Dr. Jean-Jacques Muyembe says his story starts in 1973. He had just gotten his Ph.D. at the Rega Institute in Belgium. He could have stayed in Europe, but he decided to return to Congo, or what was then known as Zaire, which had only recently attained independence from Belgium.
If he had stayed in Belgium, he says, he would have been doing routine lab work. But in Congo, he would be responsible for the “health of my people.”
“But when I arrived here the conditions of work were not good,” he says. “I had no lab; I had no mice for the experimentation, so it was very difficult to work here.”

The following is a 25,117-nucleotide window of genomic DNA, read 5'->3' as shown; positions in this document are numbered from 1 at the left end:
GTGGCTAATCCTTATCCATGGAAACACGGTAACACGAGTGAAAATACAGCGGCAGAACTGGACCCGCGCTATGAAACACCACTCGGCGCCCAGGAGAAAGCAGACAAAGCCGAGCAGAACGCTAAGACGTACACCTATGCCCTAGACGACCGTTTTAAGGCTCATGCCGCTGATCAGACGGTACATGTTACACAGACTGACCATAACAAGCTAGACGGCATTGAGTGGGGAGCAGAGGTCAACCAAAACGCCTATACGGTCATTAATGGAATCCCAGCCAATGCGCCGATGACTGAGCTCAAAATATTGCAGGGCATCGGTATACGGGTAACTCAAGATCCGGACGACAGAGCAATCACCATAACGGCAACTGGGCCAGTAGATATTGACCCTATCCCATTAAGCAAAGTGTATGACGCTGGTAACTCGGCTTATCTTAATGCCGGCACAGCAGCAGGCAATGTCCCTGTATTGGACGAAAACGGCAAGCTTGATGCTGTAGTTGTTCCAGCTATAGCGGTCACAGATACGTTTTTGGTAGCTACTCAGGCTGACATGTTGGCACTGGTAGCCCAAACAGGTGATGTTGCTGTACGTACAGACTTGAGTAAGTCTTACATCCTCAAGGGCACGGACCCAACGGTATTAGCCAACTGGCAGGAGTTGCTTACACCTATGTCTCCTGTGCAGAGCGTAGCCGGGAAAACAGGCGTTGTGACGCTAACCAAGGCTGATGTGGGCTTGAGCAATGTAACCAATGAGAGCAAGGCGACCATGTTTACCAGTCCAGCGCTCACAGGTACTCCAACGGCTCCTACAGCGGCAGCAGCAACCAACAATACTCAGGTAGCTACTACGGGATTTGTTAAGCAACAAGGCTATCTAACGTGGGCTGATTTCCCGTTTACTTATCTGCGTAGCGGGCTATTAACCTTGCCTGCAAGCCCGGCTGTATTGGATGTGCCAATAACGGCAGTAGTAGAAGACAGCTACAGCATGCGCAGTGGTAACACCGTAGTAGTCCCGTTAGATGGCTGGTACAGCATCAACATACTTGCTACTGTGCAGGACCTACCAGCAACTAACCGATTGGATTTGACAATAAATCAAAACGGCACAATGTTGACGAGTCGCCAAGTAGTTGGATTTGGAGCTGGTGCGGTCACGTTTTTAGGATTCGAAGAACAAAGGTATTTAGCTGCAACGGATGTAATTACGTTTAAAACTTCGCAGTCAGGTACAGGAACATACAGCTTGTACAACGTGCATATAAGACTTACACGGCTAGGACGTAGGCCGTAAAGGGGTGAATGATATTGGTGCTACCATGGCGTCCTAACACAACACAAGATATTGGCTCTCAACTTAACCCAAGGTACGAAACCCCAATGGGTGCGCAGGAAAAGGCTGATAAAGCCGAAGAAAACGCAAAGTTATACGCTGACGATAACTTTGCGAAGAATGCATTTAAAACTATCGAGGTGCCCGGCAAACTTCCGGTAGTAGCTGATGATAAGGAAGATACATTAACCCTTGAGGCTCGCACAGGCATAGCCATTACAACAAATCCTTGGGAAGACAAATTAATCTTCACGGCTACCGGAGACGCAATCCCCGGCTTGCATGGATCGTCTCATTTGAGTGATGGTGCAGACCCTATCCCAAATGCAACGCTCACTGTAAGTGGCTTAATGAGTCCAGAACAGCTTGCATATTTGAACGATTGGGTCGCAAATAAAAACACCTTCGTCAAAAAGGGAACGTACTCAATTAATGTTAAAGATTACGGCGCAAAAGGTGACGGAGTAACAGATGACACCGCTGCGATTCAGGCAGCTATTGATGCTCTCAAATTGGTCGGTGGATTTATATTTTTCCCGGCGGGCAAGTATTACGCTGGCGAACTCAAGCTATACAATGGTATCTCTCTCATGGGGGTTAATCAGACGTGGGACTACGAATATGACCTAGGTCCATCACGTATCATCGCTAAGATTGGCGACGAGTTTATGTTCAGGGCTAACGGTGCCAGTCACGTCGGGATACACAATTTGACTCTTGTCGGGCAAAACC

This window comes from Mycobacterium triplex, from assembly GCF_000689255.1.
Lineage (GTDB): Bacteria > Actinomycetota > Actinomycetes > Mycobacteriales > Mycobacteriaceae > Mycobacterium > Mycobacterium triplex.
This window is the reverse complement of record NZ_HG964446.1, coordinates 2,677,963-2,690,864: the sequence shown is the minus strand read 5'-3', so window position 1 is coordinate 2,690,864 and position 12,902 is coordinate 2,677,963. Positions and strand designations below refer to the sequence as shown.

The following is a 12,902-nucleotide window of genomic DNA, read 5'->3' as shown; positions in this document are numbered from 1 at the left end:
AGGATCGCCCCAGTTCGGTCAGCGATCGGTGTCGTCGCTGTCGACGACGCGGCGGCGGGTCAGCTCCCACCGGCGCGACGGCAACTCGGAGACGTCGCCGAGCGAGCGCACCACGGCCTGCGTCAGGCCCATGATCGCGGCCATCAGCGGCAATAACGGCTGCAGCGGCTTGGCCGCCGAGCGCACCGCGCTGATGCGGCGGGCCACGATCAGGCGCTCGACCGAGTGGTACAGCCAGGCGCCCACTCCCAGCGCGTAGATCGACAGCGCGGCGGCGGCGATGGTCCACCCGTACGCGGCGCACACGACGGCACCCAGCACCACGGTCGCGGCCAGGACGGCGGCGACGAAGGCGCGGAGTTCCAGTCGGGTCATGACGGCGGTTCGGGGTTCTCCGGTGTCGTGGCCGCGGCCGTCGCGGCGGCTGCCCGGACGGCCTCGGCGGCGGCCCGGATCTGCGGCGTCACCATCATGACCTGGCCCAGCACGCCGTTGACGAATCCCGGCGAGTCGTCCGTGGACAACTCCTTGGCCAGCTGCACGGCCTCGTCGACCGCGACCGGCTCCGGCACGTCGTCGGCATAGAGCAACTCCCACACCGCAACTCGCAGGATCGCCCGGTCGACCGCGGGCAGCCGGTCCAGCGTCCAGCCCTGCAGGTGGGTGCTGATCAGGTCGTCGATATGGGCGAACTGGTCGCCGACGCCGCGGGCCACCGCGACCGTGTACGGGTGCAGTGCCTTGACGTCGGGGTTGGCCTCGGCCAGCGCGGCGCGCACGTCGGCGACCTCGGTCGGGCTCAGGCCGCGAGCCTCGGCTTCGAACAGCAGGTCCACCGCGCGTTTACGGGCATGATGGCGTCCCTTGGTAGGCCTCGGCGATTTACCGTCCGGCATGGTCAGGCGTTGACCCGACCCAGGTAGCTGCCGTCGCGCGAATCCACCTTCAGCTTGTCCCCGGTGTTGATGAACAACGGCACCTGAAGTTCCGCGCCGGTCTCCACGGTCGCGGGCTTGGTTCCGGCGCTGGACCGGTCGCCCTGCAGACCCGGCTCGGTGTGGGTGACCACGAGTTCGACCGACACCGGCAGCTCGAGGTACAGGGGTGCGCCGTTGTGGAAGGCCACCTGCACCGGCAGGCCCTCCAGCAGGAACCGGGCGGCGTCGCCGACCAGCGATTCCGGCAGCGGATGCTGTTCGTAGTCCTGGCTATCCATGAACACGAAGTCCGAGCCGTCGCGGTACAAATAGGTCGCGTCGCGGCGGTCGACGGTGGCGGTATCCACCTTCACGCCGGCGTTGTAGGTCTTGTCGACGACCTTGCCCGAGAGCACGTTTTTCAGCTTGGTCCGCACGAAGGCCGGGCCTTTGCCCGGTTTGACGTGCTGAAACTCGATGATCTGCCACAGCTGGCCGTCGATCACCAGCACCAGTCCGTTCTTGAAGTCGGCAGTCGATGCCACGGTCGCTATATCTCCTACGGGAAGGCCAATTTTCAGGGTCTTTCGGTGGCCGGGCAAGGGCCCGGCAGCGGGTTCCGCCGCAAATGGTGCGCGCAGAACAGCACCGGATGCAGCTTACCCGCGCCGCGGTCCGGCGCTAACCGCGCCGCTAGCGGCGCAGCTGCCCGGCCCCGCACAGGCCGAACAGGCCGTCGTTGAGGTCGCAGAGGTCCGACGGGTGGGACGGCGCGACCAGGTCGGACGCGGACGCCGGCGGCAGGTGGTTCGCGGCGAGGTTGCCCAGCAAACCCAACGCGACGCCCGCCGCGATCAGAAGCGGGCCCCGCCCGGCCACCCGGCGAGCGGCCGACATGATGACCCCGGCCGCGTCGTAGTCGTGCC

Being a microbiologist without mice or a lab was useless, so he took a job as a field epidemiologist. In 1976, he was called to an outbreak of a mysterious disease in central Congo.
Lots of people had died of something that presented like yellow fever, typhoid or malaria. Muyembe arrived to a nearly empty hospital. He says people thought the infection was coming from the hospital, and he found only a mother and her baby. SUITE